Naples Zoo Blog

Connecting Students to Nature: A Partnership between Naples Zoo and Collier County Public Schools

By Kelsey Burr, Naples Zoo Marketing Associate and Stacy Graison, Director of Education


Education is at the heart of Naples Zoo’s mission. We want to inspire visitors to respect, value, and help conserve wildlife and our natural world. The best way to fulfill that mission is to connect children to nature at a young age, and foster that connection throughout their lifetime.

One way we do that is through a unique partnership with Collier County Public Schools (CCPS). There is nothing like a visit to Naples Zoo as a child. The excitement and awe of seeing the animals close in natural habitats does wonders for inspiring young minds. However, a visit to the Zoo isn’t always possible. We want to educate as many students as possible, even if they can’t visit Naples Zoo for a field trip. That is how the distance learning program, ZooCon, was created. 

ZooCon is a live broadcast from Naples Zoo to the televisions of CCPS classrooms. Through ZooCon, students from kindergarten to fifth grade ar given the chance to connect with our zookeepers and scientists from the field, ask questions live, and get up-close views of our incredible animal residents.

Every program includes a special discussion with Naples Zoo’s animal care experts, our zookeepers. They share the stories of their careers and their relationships with the animals they spend their lives caring for. In addition, most programs include a conversation with one of our partners, a biologist or researcher in the field.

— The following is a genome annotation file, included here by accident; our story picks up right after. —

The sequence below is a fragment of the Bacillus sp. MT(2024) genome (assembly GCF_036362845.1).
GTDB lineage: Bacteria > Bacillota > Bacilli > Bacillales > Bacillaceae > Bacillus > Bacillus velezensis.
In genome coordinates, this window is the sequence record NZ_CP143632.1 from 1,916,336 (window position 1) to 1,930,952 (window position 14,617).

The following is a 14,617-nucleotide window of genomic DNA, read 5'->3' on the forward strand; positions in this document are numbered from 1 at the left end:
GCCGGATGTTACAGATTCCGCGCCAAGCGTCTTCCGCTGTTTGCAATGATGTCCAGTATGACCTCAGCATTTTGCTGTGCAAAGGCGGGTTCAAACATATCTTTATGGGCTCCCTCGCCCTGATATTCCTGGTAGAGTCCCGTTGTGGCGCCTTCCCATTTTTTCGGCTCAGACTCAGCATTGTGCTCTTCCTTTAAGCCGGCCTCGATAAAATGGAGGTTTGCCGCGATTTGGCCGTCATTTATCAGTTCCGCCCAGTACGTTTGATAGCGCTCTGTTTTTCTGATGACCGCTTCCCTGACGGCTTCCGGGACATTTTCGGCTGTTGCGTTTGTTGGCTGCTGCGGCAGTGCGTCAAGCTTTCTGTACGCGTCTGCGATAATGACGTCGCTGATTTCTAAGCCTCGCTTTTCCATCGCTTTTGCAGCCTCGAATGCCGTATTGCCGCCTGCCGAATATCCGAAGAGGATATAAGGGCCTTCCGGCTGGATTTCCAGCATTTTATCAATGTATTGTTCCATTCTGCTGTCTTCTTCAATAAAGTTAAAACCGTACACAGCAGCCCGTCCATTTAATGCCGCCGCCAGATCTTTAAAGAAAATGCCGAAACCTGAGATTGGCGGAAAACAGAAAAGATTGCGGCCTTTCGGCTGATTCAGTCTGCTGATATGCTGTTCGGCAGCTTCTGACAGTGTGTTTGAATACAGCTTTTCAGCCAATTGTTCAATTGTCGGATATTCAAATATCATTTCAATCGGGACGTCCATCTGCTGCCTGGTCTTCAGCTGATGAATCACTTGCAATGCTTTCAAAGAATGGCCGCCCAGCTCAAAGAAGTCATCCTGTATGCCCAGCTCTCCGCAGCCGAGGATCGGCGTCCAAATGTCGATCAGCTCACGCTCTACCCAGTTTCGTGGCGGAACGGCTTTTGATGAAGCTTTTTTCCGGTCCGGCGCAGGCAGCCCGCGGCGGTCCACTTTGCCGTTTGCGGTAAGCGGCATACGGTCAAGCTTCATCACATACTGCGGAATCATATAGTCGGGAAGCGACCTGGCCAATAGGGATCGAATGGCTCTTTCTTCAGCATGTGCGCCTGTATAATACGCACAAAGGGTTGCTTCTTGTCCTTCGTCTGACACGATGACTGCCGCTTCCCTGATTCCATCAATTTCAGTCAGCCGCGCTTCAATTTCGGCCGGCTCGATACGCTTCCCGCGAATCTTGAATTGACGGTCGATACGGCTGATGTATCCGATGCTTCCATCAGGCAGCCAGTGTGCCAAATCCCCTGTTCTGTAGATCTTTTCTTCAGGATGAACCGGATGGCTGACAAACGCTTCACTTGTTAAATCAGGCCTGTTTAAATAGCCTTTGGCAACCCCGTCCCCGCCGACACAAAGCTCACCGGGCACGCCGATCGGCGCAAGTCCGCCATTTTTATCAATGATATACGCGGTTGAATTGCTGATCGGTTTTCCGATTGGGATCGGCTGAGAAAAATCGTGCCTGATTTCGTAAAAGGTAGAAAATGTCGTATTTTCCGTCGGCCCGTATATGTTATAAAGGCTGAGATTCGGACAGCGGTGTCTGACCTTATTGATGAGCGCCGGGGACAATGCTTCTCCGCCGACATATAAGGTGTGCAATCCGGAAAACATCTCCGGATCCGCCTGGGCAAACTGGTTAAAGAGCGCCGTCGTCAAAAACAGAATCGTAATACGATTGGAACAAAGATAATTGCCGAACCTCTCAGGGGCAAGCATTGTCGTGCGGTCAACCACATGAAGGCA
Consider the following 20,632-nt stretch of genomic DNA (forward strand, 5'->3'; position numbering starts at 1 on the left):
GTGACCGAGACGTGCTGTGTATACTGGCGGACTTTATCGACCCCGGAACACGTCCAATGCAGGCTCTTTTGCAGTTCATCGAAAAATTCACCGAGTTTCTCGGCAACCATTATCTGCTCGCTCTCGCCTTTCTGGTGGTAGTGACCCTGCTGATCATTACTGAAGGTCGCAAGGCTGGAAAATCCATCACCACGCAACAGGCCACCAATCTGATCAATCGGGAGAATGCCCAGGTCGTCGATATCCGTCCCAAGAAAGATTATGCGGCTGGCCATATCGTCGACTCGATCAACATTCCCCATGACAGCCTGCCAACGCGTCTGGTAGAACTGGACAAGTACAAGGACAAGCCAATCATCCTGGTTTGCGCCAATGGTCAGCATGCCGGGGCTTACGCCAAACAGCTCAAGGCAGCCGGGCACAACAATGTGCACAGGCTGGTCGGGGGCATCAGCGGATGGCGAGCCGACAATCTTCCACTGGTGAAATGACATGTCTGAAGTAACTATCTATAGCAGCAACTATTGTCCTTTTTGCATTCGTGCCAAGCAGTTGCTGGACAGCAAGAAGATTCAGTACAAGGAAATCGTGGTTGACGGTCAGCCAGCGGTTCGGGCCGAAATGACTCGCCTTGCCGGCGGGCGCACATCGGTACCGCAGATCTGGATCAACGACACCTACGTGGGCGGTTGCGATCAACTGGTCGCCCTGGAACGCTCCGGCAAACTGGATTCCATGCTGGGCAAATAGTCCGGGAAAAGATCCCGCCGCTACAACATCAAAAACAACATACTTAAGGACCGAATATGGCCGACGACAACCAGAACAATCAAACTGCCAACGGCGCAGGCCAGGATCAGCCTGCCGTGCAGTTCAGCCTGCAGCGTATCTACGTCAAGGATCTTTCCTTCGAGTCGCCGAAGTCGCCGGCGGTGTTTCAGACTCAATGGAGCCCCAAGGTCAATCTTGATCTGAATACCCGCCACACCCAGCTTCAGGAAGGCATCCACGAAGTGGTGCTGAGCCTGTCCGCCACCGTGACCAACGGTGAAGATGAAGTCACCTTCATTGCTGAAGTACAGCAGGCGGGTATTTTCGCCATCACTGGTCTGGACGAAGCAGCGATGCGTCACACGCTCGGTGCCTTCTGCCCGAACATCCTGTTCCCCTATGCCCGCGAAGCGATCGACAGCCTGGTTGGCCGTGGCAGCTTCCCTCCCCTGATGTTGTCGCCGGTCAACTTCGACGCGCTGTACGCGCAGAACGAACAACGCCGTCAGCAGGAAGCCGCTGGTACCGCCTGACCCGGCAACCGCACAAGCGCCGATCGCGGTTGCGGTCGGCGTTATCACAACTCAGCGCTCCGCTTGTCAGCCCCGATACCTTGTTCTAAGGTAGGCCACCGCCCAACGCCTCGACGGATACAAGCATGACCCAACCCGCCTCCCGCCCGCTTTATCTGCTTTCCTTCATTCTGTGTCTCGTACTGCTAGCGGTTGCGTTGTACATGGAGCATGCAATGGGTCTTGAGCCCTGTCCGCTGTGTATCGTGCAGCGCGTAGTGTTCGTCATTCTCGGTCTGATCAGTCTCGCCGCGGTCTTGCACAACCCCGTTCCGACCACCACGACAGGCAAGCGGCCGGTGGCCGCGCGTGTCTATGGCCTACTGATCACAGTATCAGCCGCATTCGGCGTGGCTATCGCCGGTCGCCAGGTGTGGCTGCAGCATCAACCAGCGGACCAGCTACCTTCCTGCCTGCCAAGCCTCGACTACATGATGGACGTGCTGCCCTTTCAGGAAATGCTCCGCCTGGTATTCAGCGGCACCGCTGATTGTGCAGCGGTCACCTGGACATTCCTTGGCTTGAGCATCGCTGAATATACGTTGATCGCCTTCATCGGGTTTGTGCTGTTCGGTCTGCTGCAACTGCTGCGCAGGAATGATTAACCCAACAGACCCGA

This school year, fifth graders learned about Florida panthers from Dave Onorato, Florida Panther Researcher from the Florida Fish and Wildlife Conservation Commission (FWC). Fourth graders will learn about the fosa from National Geographic Explorer and researcher Dr. Luke Dollar. In February, third graders will learn about African lions from Dr. Amy Dickman, the founder of the Ruaha Carnivore Project. In March, second graders will learn about giraffes from Dr. Julian Fennessy, the founder of the Giraffe Conservation Foundation in Africa. In April, first grade students will learn about bears from Sarah Peltier, black bear biologist with FWC.

Each ZooCon program follows Next Generation Sunshine State Standards and approximately 20,000 students are reached annually- every elementary student in Collier County Public Schools. The entire grade level has the opportunity to participate, either live or via video after the event. The teachers are prepared in advance and are provided with lessons and activities for their students, including a conservation action for each species.

“It is important to let children know that no matter how young they are, they have big voices and there are many things they can do to protect wildlife,” Stacy Graison, Naples Zoo’s Director of Education said.

In the past, students have raised funds for fosa radio collars, sold giraffe bracelets to their peers for giraffe research funding, and they have had adults make commitments for panthers and bears. Even the kindergarten students create posters for their schools to raise awareness on ways to live safely with alligators.

his is no small undertaking. CCPS brings their production truck and team to the Zoo in advance for setup. It takes several Zoo staff also on hand to make sure the animals are safe, teachers and students are ready, the zookeeper and field biologist are ready, and the CCPS team can do what they need to do on Zoo grounds as well as ensuring each school’s connections are ready.  One connection we make goes all the way to Namibia!

President and CEO of Naples Zoo, Jack Mulvena, explains “the partnership the Zoo has with Collier County Public Schools is critically important. Having the opportunity to connect with so many students through distance learning supports our mission of education and conservation. We are very proud of this partnership with CCPS, and we look forward to educating many more students for years to come.”

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